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Policy Basics: The Supplemental Nutrition Assistance Program (SNAP)

SNAP, formerly known as the Food Stamp Program, is the nation’s most important anti-hunger program. In 2021, SNAP helped an average of more than 41 million low-income people in the United States afford a nutritionally adequate diet each month.

What Is SNAP?

SNAP provides important nutritional support for low-paid working families, low-income older adults (60 years and older) and people with disabilities living on fixed incomes, and other individuals and households with low incomes. About two-thirds of SNAP participants are in families with children, and over one-third are in households with older adults or people with disabilities. After unemployment insurance, SNAP is the most responsive federal program that provides additional assistance during and after economic downturns.

The federal government pays the full cost of SNAP benefits and splits the cost of administering the program with the states, which operate it. SNAP operates in the 50 states, the District of Columbia, Guam, and the Virgin Islands, but not in Puerto Rico, American Samoa, or the Commonwealth of the Northern Mariana Islands. Despite higher levels of poverty than the rest of the U.S., these three territories are excluded from SNAP and instead receive capped block grants for nutrition assistance.

Who Is Eligible for SNAP?

Unlike most means-tested benefit programs, which are restricted to particular categories of low-income individuals, SNAP is broadly available to households with low incomes. SNAP eligibility rules and benefit levels are, for the most part, set at the federal level and uniform across the nation, though states have flexibility to tailor aspects, such as the value of a vehicle a household may own and still qualify for benefits. To qualify for SNAP benefits under federal rules, a household must meet three criteria (although states have flexibility to adjust these limits):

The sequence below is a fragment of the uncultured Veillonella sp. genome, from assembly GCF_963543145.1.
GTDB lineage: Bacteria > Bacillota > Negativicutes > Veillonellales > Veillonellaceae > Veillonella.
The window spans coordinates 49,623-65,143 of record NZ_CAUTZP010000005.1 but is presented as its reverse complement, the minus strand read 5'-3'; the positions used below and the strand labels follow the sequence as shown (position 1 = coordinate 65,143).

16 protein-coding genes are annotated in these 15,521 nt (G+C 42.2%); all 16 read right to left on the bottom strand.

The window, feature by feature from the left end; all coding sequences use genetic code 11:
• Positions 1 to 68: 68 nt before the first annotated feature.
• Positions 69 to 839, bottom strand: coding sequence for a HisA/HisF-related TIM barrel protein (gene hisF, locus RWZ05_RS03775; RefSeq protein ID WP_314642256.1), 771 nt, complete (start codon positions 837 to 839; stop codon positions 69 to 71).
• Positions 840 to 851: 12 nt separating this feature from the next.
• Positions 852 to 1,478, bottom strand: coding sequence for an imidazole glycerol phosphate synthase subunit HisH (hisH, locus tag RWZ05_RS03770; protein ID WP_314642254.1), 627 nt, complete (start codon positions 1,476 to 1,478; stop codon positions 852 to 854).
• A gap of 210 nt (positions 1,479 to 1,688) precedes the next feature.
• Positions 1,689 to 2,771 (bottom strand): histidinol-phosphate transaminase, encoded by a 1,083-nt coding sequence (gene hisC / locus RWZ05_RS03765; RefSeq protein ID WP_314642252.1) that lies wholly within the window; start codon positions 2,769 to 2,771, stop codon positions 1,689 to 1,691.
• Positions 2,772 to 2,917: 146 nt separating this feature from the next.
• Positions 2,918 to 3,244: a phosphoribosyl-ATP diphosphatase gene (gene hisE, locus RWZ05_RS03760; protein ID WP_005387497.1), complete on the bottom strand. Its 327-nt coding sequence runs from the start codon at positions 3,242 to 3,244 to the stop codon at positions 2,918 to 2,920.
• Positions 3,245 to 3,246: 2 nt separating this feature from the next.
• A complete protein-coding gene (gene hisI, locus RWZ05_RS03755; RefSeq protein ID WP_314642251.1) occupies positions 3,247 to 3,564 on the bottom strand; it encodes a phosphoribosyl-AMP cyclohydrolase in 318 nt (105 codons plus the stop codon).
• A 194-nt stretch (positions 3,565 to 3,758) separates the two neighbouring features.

• Its gross monthly income generally must be at or below 130 percent of the poverty line, or $2,379 a month (about $28,550 a year) for a three-person household in fiscal year 2022. Households with a member who is age 60 or older or has a disability need not meet this limit.
  • Its net monthly income, or income after deductions are applied for items such as housing costs and child care, must be less than or equal to the poverty line ($1,830 a month or about $21,960 a year for a three-person household in fiscal year 2022).
  • Its assets must fall below certain limits: in fiscal year 2022 the limits are $2,500 for households without a member who is age 60 or older or has a disability and $3,750 for those with an older or disabled member.

A SNAP household is generally made up of people who live together and purchase and prepare food together. Some people — such as individuals on strike, some college students, individuals with drug felony convictions in some states, and people with certain immigration statuses — are not eligible for SNAP benefits regardless of how small their income or assets may be.

Most unemployed non-disabled adults aged 18 to 49 not living with minor children are limited to three months of benefits, unless they are working at least 20 hours per week or participating in a qualifying workfare or job training program. States may seek temporary waivers from this time limit for areas with high unemployment, where qualifying jobs are scarce. To receive a waiver, states must provide detailed Labor Department unemployment data for these areas with sustained levels of high unemployment. In 2020, in response to the COVID-19 pandemic, Congress temporarily suspended the three-month time limit until the month following the end of the federal public health emergency. States also have separate, broad authority to impose work requirements on many adults in SNAP households, which some states temporarily suspended due to the pandemic.